Selling in the ‘09 Economy – The Rules Have Changed

26 February, 2009 (20:23) | Blog | By: admin

When your customers resume buying – will your sales people be ready to sell?

By: John Connors

You’d have to be an extremely serious recluse to be unaware of what is going on in the national and global economy: things are bad, the newscasters intone, and they may get worse before they get better. There’s a lot of finger pointing going on, trying to determine how this mess arose and who did what to whom. But beyond all the accusations, the questions, and the uncertainty, you can be sure of one thing: the rules have changed for selling in the ‘09 economy

Now, maybe you’re sitting there thinking: “I don’t sell; I just work at this financial institution.” If you feel that way, it’s probably because you have a vague sense that selling is the act or process of manipulating people into buying things they don’t want or need. But it doesn’t have to be that way. In fact, the most successful form of selling is based on developing a relationship: it’s finding out what people need and then assisting them in meeting those needs by matching them up with the appropriate products and services your institution offers. 

Typically, the sales process usually occurs in five stages. 

  1. Greet and acknowledge is simply saying hello to the client and letting them know that you are there to help. It can be as simple as: “Good morning! How can I help you today?”
  2. Uncover needs is finding out what the prospective client’s needs are. We’ll get back to this in just a bit.  
  3. Demonstrate product value involves showing the client what the value of the product or service is to him or her.  
  4. Overcoming objections centers on identifying objections the prospect may have and creating ways to respond. This is not coercion or arm-twisting but listening and responding the appropriate facts or solutions. 
  5. Closing the sale is finalizing the transaction: setting the account up for the client and so forth.  

Read almost any book on sales, and you’ll likely see those five steps (or something very close to them) mentioned.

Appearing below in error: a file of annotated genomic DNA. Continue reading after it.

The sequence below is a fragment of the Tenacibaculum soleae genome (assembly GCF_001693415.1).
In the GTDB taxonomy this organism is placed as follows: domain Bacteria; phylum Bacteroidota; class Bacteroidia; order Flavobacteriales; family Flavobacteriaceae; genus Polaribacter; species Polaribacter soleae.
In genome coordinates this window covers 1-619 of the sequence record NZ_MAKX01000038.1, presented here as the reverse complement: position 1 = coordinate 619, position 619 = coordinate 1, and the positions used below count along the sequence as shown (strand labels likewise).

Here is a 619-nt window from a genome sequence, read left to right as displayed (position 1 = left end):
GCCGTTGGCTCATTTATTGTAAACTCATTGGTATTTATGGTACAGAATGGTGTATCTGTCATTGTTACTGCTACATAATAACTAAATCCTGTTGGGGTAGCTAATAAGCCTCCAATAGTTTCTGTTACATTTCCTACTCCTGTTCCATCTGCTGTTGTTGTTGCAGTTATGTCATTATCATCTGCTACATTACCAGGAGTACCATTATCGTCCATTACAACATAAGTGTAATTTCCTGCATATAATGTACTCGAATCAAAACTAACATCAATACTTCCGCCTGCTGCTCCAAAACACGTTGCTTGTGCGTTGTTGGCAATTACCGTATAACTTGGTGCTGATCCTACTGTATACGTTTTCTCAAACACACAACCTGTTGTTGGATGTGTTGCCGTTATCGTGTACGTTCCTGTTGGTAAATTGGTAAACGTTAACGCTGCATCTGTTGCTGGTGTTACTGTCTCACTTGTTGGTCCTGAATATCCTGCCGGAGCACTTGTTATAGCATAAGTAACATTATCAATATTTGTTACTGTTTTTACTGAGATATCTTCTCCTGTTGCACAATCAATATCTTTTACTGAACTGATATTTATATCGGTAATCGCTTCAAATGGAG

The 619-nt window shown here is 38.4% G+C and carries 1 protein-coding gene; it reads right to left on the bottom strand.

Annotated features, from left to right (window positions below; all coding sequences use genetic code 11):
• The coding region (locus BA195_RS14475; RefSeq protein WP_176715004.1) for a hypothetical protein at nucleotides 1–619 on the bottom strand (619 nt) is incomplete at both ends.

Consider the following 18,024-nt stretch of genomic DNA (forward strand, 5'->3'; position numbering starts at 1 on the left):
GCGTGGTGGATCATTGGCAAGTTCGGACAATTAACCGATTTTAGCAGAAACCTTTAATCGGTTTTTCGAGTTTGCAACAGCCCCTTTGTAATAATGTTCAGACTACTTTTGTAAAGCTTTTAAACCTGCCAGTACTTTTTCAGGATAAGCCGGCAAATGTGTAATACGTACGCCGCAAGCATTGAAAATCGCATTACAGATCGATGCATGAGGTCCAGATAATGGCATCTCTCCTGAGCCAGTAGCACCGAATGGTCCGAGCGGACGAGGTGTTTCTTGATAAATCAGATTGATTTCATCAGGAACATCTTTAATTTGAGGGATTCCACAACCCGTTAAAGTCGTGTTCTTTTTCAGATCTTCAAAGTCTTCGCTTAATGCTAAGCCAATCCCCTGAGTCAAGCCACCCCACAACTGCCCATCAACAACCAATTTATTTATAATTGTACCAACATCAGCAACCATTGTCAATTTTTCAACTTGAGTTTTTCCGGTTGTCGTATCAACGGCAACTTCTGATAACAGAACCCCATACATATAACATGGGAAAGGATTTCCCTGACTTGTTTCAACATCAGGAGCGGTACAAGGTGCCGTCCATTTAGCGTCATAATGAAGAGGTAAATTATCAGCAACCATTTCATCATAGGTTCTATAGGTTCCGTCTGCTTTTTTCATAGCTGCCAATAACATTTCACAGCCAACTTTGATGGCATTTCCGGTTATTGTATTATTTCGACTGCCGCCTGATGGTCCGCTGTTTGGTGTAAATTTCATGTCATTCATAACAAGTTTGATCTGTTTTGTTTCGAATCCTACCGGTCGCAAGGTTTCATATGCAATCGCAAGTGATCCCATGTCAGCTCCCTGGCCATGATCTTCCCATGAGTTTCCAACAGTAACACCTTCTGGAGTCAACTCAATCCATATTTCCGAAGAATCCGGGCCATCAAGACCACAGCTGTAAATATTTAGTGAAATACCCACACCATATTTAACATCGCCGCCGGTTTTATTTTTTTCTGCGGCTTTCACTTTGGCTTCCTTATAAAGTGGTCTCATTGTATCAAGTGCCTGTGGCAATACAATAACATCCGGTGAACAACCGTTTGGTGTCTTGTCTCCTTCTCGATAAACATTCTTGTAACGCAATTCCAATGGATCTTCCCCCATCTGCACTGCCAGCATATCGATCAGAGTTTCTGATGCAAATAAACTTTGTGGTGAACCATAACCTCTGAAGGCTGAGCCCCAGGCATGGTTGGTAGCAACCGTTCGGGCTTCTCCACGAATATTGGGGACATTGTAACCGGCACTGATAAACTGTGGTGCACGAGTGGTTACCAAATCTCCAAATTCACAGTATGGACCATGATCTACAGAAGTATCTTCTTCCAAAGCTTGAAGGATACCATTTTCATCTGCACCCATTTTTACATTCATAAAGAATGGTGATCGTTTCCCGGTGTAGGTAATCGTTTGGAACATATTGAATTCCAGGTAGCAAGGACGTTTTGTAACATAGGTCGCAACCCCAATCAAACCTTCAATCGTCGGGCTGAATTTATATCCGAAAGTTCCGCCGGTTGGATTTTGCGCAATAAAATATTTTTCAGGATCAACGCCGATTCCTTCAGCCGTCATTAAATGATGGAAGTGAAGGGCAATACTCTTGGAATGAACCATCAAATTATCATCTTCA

Until recently, you could view the flow of the sales process in financial institutions in a kind of shorthand: 

  • Person – You greet the person and find out what their needs are.
  • Product – You present the product(s) that meet the client’s needs and close the sale.
  • (Rarely) Institution – Occasionally, clients would ask questions about the financial institution, but more often the sales person would simply state that the institution had X number of branches and so many ATM machines in a variety of locations for the client’s convenience. 

Now, however, a new element has been introduced into the sales flow: fear. That’s right; the dreaded specter of financial collapse and ruin is stalking the corridors and lobbies of financial institution. Chances are the client you greet tomorrow morning has recently seen a newscast or read an article that affirms “This is the greatest financial crisis since the Great Depression, and it may get worse.” Your client has seen with his or her own eyes the collapse of name-brand institutions, accompanied by reports that others (also name brand) are teetering on the edge. 

So now the sales rules have changed. Now, when a prospective client shows up at your window or desk, they aren’t just looking for a checking account (or other financial product), they are looking for reassurance. They want to know that your financial institution is stable and that it won’t collapse, taking their money with it. 

This concern changes the flow of the sales process. Now before you begin to identify the needs of the client, it becomes: 

  • Institution – You reassure them of the stability of your institution.